I just spent the most relaxing week. I was house sitting my niece’s dogs….it’s a tough job but someone has to do it and I’m so glad it’s me.
This is my view and if I’m lucky a deer or two will stop by to see me…
But that I want to thank all those people out there who take the time to figure out stitches for painted canvases. It is so relaxing (like stitching a piece of basketweave). All you have to do is pick up the thread, look at the diagram and stitch. I’m not saying that if Sally Stitchguider has suggested Bulllion Stitches using Marlitt thread (so glad this thread is gone) for hair that you must follow her suggestion…I personally think Sally Stitchguider was having a bad day and I would use loose French Knots with floss first.
BUT for the most part these fine people have a working knowledge of what they are doing and are usually right on the money. They keep abreast of all the new and exciting threads on the market and try to incorporate them in their guides. They know what stitch works best with what thread and they don’t have to experiment around.
Keep in mind there are several types of stitch guides. And not all stitch guides are created equal. Some stitch guides are written for a canvas and the shop that sells it. This means that all the Blue Dog canvases that Shoppe Around the Corner sells will have the same stitch guide for Blue Dog. The stitch guide writer knows the threads that Shoppe Around the Corner stocks and will use them in the stitch guide.
Some designers pay stitch guide writers to write stitch guides for their canvases. Some will sell these at an additional cost to the canvas, some other designers will include them in the price of the canvas. This means that Debby Designer’s Pink Cat canvas will have the same stitch guide no matter where you purchase the canvas.
And then there are the canvasses that you ask to have a stitch guide written for you. Depending on what you expect you can plan on paying from $0 to $600 (highest I have heard so far). Some shops will give you free thread and stitch selections if you have purchased your canvas at their shop, but don’t expect a big written out booklet…remember you get what you pay for. Keep in mind, you are asking someone to spend time writing a guide for you and so if you do get a booklet complete with threads and stitches, Sally Stitchguider has a business too.
My stitch guide came with the painted canvas and threads (the threads were extra but could be purchased as a kit too. ) I seldom stitch a painted canvas with a stitch guide and threads already chosen for me, but I picked this up at a guild sale and decided to stitch it. I usually like the challenge of choosing my own stitches and threads and usually make it up as I go. I approached it like a class project and so I first read the stitch guide and checked the threads to make sure I had what I needed. There were a couple thread substitutions (but that happens), so I made the notation in the instructions and then I started stitching.
I started with area #1 and picked the thread out of my thread packet and began stitching. The guide suggested Encroaching Gobelin over 2 threads and I tried it but didn’t like the look. I thought the bunny to large for such a small stitch so I “frog” stitched the area. But in keeping with the stitch guide my adjustment was an Encroaching Gobelin over 4 and encroached 2 threads.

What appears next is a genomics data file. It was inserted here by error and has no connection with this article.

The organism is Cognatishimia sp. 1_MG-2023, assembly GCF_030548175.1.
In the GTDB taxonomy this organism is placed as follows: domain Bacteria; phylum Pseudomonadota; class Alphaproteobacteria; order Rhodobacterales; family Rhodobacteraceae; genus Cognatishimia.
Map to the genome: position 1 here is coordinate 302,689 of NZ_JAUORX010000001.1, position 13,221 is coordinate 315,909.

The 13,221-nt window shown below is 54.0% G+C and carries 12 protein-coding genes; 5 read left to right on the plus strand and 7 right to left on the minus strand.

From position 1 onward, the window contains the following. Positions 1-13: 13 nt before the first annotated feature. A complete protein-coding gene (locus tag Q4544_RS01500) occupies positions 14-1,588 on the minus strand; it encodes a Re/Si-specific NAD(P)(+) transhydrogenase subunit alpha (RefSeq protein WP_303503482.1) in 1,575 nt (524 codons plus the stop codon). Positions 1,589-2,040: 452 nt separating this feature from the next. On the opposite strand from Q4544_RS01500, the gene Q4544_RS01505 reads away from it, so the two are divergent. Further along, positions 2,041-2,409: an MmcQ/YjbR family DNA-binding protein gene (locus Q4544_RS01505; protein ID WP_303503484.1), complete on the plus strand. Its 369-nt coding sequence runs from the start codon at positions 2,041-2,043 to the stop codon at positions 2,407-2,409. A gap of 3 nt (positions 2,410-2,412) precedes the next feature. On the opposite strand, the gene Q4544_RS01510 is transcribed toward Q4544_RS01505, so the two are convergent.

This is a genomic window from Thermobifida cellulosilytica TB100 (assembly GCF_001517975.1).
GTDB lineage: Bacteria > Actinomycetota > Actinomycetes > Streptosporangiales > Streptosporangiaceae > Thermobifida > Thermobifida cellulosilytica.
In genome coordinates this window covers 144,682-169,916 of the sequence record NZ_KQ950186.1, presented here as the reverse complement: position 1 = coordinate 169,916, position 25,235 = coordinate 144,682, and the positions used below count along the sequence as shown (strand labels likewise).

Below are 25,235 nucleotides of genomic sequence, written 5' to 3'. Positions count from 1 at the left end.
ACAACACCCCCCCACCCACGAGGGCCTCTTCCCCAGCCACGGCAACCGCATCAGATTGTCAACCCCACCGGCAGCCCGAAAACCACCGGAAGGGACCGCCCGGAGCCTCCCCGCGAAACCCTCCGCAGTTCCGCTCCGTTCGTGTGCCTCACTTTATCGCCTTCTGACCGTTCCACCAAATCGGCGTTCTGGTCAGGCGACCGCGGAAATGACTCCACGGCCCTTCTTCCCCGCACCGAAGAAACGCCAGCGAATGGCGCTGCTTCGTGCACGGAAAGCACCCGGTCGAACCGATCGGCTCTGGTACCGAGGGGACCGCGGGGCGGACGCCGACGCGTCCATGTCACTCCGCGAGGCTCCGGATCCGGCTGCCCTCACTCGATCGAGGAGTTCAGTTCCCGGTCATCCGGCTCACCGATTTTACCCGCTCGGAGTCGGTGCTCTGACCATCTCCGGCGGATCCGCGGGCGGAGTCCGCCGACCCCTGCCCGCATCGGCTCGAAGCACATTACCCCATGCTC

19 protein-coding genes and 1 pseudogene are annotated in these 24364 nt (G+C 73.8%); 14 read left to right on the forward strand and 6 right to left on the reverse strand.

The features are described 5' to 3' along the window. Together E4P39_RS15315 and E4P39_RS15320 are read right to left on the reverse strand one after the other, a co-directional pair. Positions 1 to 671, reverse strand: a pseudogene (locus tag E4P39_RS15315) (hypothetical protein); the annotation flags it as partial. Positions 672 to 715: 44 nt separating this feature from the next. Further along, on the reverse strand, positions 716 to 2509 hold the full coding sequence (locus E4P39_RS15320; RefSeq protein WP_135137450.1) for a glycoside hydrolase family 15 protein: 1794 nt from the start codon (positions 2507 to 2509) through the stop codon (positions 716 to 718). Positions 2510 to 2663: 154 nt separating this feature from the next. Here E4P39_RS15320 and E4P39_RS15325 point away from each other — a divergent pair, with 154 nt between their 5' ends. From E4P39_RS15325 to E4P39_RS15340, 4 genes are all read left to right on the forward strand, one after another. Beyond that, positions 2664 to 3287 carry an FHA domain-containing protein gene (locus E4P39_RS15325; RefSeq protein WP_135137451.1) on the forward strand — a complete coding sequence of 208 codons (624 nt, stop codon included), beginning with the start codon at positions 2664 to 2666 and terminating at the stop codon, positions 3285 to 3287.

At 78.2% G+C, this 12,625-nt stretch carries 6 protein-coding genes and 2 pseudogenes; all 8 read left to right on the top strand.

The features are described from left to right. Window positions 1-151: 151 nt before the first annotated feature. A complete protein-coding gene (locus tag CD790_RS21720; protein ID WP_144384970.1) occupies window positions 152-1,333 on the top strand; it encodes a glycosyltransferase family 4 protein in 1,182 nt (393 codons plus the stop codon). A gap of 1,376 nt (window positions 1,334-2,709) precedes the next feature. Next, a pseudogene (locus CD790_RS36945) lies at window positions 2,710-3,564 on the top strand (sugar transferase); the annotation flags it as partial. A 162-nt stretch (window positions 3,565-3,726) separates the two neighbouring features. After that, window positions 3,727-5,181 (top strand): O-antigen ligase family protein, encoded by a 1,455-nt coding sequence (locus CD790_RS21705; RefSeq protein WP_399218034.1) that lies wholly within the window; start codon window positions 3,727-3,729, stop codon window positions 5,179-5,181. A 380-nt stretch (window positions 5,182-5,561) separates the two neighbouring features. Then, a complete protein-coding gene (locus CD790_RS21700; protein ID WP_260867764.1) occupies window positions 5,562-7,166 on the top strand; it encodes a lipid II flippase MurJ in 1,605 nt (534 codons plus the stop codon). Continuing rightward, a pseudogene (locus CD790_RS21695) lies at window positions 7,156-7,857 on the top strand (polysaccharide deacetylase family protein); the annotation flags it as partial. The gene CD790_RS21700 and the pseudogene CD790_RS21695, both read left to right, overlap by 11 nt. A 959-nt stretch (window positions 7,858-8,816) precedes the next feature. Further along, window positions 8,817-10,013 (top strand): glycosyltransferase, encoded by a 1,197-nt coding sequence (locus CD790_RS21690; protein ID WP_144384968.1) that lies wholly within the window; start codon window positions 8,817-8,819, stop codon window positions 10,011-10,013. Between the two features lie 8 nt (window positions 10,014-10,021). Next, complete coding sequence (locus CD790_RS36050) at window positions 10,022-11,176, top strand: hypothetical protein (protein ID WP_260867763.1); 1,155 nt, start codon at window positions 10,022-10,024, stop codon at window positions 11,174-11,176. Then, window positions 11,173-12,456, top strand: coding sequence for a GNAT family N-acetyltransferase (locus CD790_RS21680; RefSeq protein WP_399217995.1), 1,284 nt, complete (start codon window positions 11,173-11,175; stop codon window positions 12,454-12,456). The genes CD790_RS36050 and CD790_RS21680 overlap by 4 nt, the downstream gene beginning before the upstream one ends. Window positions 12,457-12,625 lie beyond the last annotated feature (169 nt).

This was so relaxing and then I realized was not looking at other areas of the canvas to decide what stitch I might want to place in various areas. It was so mind relaxing. As I was stitching the mouth area in basketweave I realized that if I stitched the tooth n basketweave also it would recede into his mouth to far to please me so another stitcher’s choice to wait and use straight stitches for the tooth and I stitched the tooth area twice to make it padded. I also have decided his cheeks need to stand up some and so instead of basketweave here too I will make padded satin stitches…I did the same with his nose.
I started stitching his ears in a 4 by 6 Byzantine…not sure where it came from but it was not the Diagonal Mosaic that was suggested.
I realized without thinking I was stitching without checking the stitch guide and so I got back on track with his vest. Even though the canvas was painted with a smaller check I followed the pattern in the stitch guide. I’m not sure I like the metallic I don’t think it covered as well as it should but I tried another copper silk and wool but I didn’t think it had the sparkle that was needed.
The pants are stitched with the thread and stitch that is suggested in the stitch guide. You are supposed to use four ply of the strand to stitch the diagonal rows. I think you were given more than enough thread to do this; there are three skeins of overdyed floss in the kit. I think you could stitch the pants without combining any of the leftover two ply, but it seems like such a waste of thread. And so the Scotsman in me made yet another executive decision, I would stitch the reversed diagonal rows using a random 4 ply of the leftover two plies. To ensure I had a random pull I pulled separated 3 strands and randomly put them all together before I stated stitching the reverse diagonals. It seems to have worked out so far and I like the effect it gives. We will see how frugal I was when I complete this area, if I have less than 6 ply I will have figured accurately.
I’m almost done with the bunny and so for this Easter may just set him up on the stretcher bars for everyone to enjoy. I plan on giving bunny a background stitch and then I have an idea for finishing but then I have another year before Easter rolls around again.
Thank you for stopping by to visit, I hope you find time to stitch today or do whatever helps you be creative!